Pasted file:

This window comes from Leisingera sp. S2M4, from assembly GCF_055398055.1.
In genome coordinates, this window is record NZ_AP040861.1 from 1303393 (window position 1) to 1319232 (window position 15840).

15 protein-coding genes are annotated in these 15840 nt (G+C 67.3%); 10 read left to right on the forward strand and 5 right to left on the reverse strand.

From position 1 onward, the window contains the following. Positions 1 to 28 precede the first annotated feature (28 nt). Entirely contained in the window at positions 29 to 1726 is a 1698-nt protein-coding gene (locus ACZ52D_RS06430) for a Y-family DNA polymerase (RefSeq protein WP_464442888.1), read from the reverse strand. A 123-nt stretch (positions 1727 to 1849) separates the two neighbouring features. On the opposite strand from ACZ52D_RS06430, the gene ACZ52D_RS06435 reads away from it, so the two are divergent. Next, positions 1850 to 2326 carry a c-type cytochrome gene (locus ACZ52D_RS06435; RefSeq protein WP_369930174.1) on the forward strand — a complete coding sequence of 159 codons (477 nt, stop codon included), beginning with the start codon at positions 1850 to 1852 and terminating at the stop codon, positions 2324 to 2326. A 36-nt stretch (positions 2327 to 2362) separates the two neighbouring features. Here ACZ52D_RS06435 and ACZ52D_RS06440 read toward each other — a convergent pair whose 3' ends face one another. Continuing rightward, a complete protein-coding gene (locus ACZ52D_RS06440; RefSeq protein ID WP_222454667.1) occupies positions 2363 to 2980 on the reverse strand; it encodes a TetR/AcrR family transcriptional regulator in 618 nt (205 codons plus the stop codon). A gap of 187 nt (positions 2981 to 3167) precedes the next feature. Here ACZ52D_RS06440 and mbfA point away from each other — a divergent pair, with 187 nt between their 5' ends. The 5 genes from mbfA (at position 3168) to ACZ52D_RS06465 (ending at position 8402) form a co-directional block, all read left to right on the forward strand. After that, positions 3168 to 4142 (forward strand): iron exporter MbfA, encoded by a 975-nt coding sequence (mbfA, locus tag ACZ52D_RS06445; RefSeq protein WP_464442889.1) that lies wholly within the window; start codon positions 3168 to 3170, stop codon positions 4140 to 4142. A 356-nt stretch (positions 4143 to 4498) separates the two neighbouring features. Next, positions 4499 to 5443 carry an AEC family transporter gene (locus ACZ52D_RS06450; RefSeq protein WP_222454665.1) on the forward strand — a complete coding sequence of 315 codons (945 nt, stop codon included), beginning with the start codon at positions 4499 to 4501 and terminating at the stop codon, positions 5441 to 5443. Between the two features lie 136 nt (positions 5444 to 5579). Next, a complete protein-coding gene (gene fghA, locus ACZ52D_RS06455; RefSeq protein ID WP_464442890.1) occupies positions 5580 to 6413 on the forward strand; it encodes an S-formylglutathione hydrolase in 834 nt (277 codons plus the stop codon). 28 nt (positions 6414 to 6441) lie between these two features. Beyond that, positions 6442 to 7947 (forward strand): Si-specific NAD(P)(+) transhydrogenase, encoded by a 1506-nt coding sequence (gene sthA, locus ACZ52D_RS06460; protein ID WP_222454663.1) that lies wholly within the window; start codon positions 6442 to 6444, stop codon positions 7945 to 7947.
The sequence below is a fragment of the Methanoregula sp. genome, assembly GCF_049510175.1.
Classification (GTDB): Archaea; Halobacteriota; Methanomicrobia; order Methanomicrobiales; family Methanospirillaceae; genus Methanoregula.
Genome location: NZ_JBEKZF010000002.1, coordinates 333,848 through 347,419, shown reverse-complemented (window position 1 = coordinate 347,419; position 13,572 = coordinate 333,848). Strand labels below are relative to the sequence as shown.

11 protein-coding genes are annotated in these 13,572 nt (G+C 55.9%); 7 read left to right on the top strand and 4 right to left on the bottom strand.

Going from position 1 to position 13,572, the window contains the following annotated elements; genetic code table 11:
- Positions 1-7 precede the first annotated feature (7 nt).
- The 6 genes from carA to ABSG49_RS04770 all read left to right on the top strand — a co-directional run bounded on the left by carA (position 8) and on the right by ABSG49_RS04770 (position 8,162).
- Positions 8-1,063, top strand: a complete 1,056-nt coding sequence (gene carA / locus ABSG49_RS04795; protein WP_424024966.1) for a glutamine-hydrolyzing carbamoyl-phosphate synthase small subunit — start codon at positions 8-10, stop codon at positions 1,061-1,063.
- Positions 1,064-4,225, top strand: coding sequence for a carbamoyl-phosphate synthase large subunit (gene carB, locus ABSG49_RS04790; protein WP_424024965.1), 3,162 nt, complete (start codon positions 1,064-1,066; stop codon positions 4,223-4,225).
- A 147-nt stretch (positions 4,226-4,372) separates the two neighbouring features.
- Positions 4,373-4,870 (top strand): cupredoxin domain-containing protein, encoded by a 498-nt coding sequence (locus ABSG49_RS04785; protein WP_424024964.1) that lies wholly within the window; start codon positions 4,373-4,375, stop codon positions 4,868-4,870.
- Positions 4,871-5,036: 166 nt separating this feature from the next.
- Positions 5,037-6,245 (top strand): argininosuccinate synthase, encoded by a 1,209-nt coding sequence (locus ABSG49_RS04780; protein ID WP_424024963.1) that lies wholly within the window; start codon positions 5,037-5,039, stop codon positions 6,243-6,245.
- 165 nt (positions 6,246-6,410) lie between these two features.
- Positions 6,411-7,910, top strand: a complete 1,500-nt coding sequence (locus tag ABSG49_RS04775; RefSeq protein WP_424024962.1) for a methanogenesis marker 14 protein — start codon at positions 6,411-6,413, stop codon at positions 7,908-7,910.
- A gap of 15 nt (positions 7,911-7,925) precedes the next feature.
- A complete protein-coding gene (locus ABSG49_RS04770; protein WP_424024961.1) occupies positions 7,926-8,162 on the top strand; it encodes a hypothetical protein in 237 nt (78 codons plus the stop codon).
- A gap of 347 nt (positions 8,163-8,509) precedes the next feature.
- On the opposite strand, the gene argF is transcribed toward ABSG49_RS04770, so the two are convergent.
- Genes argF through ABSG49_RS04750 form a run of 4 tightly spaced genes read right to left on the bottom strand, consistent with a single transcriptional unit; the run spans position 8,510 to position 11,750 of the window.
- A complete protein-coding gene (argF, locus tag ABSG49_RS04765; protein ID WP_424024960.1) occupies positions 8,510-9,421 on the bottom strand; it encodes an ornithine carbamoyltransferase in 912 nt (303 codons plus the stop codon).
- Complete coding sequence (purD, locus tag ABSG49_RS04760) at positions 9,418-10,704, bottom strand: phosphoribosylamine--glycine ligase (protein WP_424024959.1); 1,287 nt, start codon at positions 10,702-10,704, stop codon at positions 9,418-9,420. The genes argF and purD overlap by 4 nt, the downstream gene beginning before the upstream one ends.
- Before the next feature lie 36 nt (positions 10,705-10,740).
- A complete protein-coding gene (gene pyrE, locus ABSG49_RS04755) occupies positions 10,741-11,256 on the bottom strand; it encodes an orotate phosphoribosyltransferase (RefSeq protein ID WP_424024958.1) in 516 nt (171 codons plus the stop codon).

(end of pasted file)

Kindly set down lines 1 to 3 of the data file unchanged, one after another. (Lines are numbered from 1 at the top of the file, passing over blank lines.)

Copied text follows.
This window comes from Leisingera sp. S2M4, from assembly GCF_055398055.1.
In genome coordinates, this window is record NZ_AP040861.1 from 1303393 (window position 1) to 1319232 (window position 15840).

15 protein-coding genes are annotated in these 15840 nt (G+C 67.3%); 10 read left to right on the forward strand and 5 right to left on the reverse strand.